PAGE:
Welcome to Part Three of our Clash of the Nerds Top 100 Console Video Games of All-Time. In this list we have games 80-71, for 100-91, 90-81, 80-71, 70-61, 60-51, 50-41 check out the link Here, Here, Here, Here, Here and Here. Now let’s get back to the list.
40. Pokemon Snap: (HAL Laboratories) Even though the main series is relegated to the handheld market (thus disqualifying them from this list) doesn’t mean we weren’t going to leave Pokemon off of this list. There are a few Pokemon games on the N64, the Gamecube, as well as the Wii U, but honestly they’re just battle sims from the main series games, fun in their own right, but not top 100 of all-time fun, however, Pokemon Snap is. It’s a typical on rails shooter, except you use a camera instead of a gun, and you can’t die. I know, that sounds pretty basic, but here’s the rub, it was the first time we saw Pokemon in 3-D which was very mind blowing for the time, but also the game play is addictive as hell. For one, there were so many secrets to find in spite of this being an on rails game, you were given apples to feed the Pokemon along with these balls (not Pokeballs though) to distract them or knock them into things to force evolutions, I’ll never forget when I knocked a Charmelon into some lava and then out popped a majestic Charizard, my friends and I were awestruck. As far as replay-ability goes, since this is almost a throw back to old school arcade games you were scored based on your pictures, and so you were constantly going back to beat your high scores or pass the controller off to a friend so they could try and beat your score and then back again. This game was a blast.
39. Mortal Kombat: (Midway) Street Fighter 2 revolutionized the fighter genre, it took it from the seedy underbelly of the back of the arcade to the front and into homes on the Super Nintendo and Sega Genesis and Mortal Kombat brought not only fighting games and violent games to the main stream. Ever wonder why we have ratings for video games? Well it’s Mortal Kombat’s excessive blood and gore. However, this game is more than its over the top violence, it’s a crisp fighter with tight controls, awesome special moves and just brutal finishing moves. Also the game was challenging enough to make you feel accomplished but wasn’t totally unfair, that is until you got to Goro, and that bitch was sooooooo hard to beat, but was also a blast to play. Some of my most fun memories as a kid was staying up all night to beat video games and this was one of the games my friends and I would stay up to play.
38. Gears of War Series: (Epic Games and Coalition) I’m just lumping this whole series together because for the most part Gears 1-4 are basically the same game but with minor tweaks, which is one of the things that makes this series great is that they don’t try to reinvent the wheel with every release. They know what they do well, they know what their fans like and they just add fun things on top of that. Overall the game is a basic third person cover-based shooter but the over the top characters and weapons make the solo part of the game a blast, but like most shooters this game boils down to its mulitplayer aspect. And what’s nice about Gears is that there isn’t just one way to play the multiplayer like a lot of shooters. You can snipe, you can use your machine gun, or you can get up close and personal with your gnasher shotgun. Also, Gears of War 2 popularized the Horde mode on consoles where 50 waves of enemies come at you and your partners. It’s a lot of fun and a good way to play with your friends if you don’t want to play competitively online.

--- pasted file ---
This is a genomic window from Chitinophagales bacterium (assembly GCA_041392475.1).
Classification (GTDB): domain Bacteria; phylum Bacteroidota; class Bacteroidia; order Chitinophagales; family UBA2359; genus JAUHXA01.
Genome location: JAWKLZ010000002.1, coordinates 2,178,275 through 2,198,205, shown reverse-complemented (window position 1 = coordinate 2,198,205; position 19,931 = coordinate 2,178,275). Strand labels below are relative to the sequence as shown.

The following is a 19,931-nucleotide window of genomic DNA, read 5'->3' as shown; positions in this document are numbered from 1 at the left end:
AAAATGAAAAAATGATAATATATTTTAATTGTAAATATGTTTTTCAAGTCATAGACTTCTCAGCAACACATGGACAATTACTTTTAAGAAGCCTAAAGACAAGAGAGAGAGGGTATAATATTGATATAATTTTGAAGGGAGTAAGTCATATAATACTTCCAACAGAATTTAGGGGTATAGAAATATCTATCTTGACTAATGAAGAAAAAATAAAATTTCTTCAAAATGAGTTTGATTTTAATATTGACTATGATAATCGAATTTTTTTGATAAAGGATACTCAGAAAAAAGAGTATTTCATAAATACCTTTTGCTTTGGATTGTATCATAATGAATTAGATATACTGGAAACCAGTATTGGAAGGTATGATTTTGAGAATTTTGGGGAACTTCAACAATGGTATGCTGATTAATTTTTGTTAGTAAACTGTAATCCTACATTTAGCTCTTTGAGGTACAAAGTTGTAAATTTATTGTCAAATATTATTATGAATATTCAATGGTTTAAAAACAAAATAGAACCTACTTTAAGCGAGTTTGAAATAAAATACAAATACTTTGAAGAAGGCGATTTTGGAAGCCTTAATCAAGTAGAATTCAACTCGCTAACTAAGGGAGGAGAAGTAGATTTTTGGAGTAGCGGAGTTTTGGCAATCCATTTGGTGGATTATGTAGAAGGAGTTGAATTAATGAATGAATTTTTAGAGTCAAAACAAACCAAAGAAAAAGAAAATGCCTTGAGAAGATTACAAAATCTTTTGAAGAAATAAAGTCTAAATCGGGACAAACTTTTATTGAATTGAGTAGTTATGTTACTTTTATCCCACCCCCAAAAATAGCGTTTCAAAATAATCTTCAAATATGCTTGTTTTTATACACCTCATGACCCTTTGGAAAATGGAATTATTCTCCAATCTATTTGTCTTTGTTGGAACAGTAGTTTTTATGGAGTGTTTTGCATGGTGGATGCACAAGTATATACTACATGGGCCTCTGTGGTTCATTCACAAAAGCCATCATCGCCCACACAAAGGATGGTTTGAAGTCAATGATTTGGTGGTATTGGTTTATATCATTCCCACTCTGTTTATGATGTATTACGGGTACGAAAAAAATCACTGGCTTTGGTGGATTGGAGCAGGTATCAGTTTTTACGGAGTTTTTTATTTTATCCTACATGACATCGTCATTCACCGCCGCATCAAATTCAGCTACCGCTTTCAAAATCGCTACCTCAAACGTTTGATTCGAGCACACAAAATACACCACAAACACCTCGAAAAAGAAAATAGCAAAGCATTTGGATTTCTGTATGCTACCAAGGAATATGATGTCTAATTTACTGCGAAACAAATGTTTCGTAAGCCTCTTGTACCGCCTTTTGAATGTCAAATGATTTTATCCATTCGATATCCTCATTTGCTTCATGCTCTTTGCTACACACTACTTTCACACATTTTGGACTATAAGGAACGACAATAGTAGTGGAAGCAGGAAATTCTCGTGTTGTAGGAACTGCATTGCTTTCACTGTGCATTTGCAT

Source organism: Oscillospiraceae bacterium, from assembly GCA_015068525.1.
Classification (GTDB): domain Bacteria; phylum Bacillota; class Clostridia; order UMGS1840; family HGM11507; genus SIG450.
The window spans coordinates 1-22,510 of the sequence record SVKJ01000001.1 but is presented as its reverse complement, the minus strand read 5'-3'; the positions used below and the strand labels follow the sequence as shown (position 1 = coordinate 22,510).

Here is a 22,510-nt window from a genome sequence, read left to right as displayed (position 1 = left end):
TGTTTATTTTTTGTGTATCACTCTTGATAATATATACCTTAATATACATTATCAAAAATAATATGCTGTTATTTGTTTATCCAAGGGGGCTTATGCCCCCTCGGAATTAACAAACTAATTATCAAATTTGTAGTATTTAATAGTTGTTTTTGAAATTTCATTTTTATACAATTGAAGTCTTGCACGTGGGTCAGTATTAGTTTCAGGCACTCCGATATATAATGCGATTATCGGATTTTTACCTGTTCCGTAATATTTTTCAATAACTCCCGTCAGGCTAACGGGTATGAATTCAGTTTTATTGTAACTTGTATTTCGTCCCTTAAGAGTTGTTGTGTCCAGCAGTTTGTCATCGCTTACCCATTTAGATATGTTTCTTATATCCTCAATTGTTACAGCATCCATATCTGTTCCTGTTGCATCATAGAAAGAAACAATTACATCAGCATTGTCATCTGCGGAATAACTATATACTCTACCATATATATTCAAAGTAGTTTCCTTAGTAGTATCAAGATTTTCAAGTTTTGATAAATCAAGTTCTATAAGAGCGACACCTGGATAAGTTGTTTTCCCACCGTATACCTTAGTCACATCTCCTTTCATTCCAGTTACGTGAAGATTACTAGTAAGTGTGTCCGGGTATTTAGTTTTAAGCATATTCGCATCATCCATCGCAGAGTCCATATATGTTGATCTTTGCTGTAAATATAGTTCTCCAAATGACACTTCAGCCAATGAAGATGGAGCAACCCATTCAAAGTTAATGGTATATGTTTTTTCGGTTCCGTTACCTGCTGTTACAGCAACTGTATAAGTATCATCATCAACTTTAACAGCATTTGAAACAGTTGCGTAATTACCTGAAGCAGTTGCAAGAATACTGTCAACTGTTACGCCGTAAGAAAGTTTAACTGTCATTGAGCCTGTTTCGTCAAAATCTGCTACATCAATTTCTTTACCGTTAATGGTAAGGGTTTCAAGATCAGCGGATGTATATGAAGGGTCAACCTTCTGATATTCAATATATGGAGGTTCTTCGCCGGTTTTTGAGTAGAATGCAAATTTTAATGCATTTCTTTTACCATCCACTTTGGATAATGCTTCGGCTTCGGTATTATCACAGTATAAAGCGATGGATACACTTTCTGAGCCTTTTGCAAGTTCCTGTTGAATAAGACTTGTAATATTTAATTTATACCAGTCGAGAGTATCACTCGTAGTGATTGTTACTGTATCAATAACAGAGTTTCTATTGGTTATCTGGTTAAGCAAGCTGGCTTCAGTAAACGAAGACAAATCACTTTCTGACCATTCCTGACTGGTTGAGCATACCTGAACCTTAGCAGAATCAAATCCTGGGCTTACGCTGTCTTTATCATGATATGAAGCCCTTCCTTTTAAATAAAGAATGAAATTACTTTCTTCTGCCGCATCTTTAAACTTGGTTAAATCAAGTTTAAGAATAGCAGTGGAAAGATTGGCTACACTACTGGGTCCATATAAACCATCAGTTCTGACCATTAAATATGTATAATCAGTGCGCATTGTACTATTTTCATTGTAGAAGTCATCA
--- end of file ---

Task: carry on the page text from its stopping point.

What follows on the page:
37. Batman Arkham Series: (Rocksteady) The Arkham Series (outside of Origins, which wasn’t made by Rocksteady) are some of the best comic book adapted video games ever. The free flowing combat, diving from rooftops, gliding around, and the stealth/detective stuff are fantastic. Are these games perfect? No, but overall it’s easy to overlook the piss poor boss battle against the Joker in Arkham Asylum and the tedious Batmobile missions in Arkham Knight because overall those are just minor things in an overall great game series that made you really feel like Batman. This game did what few games ever accomplish and that’s make you feel like the protagonist. This isn’t the first or only game to do so, but man when I was playing this game (especially City and Knight) I really felt like Batman. There are times when I pop in the games not to accomplish any missions but just to go around Gotham an beat the crap out of some thugs. I’ll glide around looking for trouble (like the real Batman) and then when I find it I drop into the shadows and beat up the bad guys. I do this with so few games. Usually if I play any story based game, open world or otherwise, I go in with a set purpose to push the story or game forward. Off the top of my head the only other games I can really think of that I’ll hop in just to dick around, MGS V, Fallout 4, and Skyrim, but still I don’t do this to the extent that I do in Batman, because like I said, I really like being Batman.
36. Kingdom Hearts: (Square-Enix) Do you like Disney? Do you like Final Fantasy? Do you like stories that start out simple and then become a convoluted mess? Well if you answered “yes” to all of those then have we got the game series for you! Kingdom Hearts was the brain child of Shinji Hashimoto who wanted to make a new game and cross it over with something that had mass appeal. His original concept was to crossover Final Fantasy with Disney, but he honestly didn’t think it would get approval by either Square or Disney, but to his surprise it did. The series is a love letter to both Disney and Final Fantasy as the main character Sora travels between different Disney worlds in order to defeat the heart less. The game is a lot of fun and has a lot of heart with enough of a challenge for seasoned Final Fantasy players but a learning curve to attract Disney fans as well.